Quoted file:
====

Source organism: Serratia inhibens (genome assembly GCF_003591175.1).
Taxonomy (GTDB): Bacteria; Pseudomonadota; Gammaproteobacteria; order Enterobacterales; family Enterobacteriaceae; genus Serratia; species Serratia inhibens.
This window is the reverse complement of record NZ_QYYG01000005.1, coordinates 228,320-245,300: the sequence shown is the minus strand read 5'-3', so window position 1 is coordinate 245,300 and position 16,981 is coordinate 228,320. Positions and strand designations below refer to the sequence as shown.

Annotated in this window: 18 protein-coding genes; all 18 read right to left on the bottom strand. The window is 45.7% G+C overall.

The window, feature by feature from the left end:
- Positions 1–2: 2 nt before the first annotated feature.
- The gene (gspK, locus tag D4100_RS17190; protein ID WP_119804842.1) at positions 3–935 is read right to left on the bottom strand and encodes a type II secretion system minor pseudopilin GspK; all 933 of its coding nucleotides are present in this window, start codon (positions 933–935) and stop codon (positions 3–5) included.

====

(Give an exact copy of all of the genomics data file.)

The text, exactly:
Source organism: Serratia inhibens (genome assembly GCF_003591175.1).
Taxonomy (GTDB): Bacteria; Pseudomonadota; Gammaproteobacteria; order Enterobacterales; family Enterobacteriaceae; genus Serratia; species Serratia inhibens.
This window is the reverse complement of record NZ_QYYG01000005.1, coordinates 228,320-245,300: the sequence shown is the minus strand read 5'-3', so window position 1 is coordinate 245,300 and position 16,981 is coordinate 228,320. Positions and strand designations below refer to the sequence as shown.

Annotated in this window: 18 protein-coding genes; all 18 read right to left on the bottom strand. The window is 45.7% G+C overall.

The window, feature by feature from the left end:
- Positions 1–2: 2 nt before the first annotated feature.
- The gene (gspK, locus tag D4100_RS17190; protein ID WP_119804842.1) at positions 3–935 is read right to left on the bottom strand and encodes a type II secretion system minor pseudopilin GspK; all 933 of its coding nucleotides are present in this window, start codon (positions 933–935) and stop codon (positions 3–5) included.